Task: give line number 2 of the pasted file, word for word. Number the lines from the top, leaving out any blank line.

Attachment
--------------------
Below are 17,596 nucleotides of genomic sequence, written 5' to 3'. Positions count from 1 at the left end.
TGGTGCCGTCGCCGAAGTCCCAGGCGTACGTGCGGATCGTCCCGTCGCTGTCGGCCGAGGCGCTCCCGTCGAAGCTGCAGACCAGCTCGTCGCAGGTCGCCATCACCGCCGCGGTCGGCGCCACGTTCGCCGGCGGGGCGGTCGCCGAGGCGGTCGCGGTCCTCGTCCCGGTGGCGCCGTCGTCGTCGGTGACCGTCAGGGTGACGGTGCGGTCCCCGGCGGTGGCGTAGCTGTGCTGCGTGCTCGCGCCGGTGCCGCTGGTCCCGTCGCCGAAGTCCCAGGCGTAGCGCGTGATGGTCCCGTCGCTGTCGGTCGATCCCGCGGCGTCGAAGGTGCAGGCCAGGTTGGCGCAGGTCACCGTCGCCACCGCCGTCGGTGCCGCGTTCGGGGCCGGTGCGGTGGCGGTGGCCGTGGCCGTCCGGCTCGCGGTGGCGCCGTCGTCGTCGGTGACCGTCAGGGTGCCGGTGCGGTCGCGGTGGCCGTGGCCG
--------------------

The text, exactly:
TGGTGCCGTCGCCGAAGTCCCAGGCGTACGTGCGGATCGTCCCGTCGCTGTCGGCCGAGGCGCTCCCGTCGAAGCTGCAGACCAGCTCGTCGCAGGTCGCCATCACCGCCGCGGTCGGCGCCACGTTCGCCGGCGGGGCGGTCGCCGAGGCGGTCGCGGTCCTCGTCCCGGTGGCGCCGTCGTCGTCGGTGACCGTCAGGGTGACGGTGCGGTCCCCGGCGGTGGCGTAGCTGTGCTGCGTGCTCGCGCCGGTGCCGCTGGTCCCGTCGCCGAAGTCCCAGGCGTAGCGCGTGATGGTCCCGTCGCTGTCGGTCGATCCCGCGGCGTCGAAGGTGCAGGCCAGGTTGGCGCAGGTCACCGTCGCCACCGCCGTCGGTGCCGCGTTCGGGGCCGGTGCGGTGGCGGTGGCCGTGGCCGTCCGGCTCGCGGTGGCGCCGTCGTCGTCGGTGACCGTCAGGGTGCCGGTGCGGTCGCGGTGGCCGTGGCCG